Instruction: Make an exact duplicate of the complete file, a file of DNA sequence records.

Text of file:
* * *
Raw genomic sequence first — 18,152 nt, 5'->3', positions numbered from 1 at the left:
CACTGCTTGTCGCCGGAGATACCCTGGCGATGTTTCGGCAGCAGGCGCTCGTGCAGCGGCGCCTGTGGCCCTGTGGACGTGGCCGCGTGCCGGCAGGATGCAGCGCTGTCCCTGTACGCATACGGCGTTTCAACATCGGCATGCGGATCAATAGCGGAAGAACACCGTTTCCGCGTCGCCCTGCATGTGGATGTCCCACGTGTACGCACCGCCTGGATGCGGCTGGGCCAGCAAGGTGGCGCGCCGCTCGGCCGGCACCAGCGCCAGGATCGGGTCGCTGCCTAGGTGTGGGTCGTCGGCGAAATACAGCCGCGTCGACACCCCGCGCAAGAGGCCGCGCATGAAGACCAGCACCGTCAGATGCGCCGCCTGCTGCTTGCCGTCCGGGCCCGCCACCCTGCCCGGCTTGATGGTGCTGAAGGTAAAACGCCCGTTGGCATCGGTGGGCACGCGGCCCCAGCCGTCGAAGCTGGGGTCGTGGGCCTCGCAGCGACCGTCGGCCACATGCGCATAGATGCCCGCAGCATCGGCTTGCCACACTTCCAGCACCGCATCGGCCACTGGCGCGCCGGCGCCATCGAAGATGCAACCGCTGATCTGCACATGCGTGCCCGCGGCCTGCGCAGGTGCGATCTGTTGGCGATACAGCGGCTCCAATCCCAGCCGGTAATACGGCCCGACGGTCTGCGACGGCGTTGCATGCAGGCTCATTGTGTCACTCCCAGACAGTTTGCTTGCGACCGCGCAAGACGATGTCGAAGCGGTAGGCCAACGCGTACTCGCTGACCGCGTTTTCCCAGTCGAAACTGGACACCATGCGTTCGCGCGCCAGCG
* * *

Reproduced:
Raw genomic sequence first — 18,152 nt, 5'->3', positions numbered from 1 at the left:
CACTGCTTGTCGCCGGAGATACCCTGGCGATGTTTCGGCAGCAGGCGCTCGTGCAGCGGCGCCTGTGGCCCTGTGGACGTGGCCGCGTGCCGGCAGGATGCAGCGCTGTCCCTGTACGCATACGGCGTTTCAACATCGGCATGCGGATCAATAGCGGAAGAACACCGTTTCCGCGTCGCCCTGCATGTGGATGTCCCACGTGTACGCACCGCCTGGATGCGGCTGGGCCAGCAAGGTGGCGCGCCGCTCGGCCGGCACCAGCGCCAGGATCGGGTCGCTGCCTAGGTGTGGGTCGTCGGCGAAATACAGCCGCGTCGACACCCCGCGCAAGAGGCCGCGCATGAAGACCAGCACCGTCAGATGCGCCGCCTGCTGCTTGCCGTCCGGGCCCGCCACCCTGCCCGGCTTGATGGTGCTGAAGGTAAAACGCCCGTTGGCATCGGTGGGCACGCGGCCCCAGCCGTCGAAGCTGGGGTCGTGGGCCTCGCAGCGACCGTCGGCCACATGCGCATAGATGCCCGCAGCATCGGCTTGCCACACTTCCAGCACCGCATCGGCCACTGGCGCGCCGGCGCCATCGAAGATGCAACCGCTGATCTGCACATGCGTGCCCGCGGCCTGCGCAGGTGCGATCTGTTGGCGATACAGCGGCTCCAATCCCAGCCGGTAATACGGCCCGACGGTCTGCGACGGCGTTGCATGCAGGCTCATTGTGTCACTCCCAGACAGTTTGCTTGCGACCGCGCAAGACGATGTCGAAGCGGTAGGCCAACGCGTACTCGCTGACCGCGTTTTCCCAGTCGAAACTGGACACCATGCGTTCGCGCGCCAGCG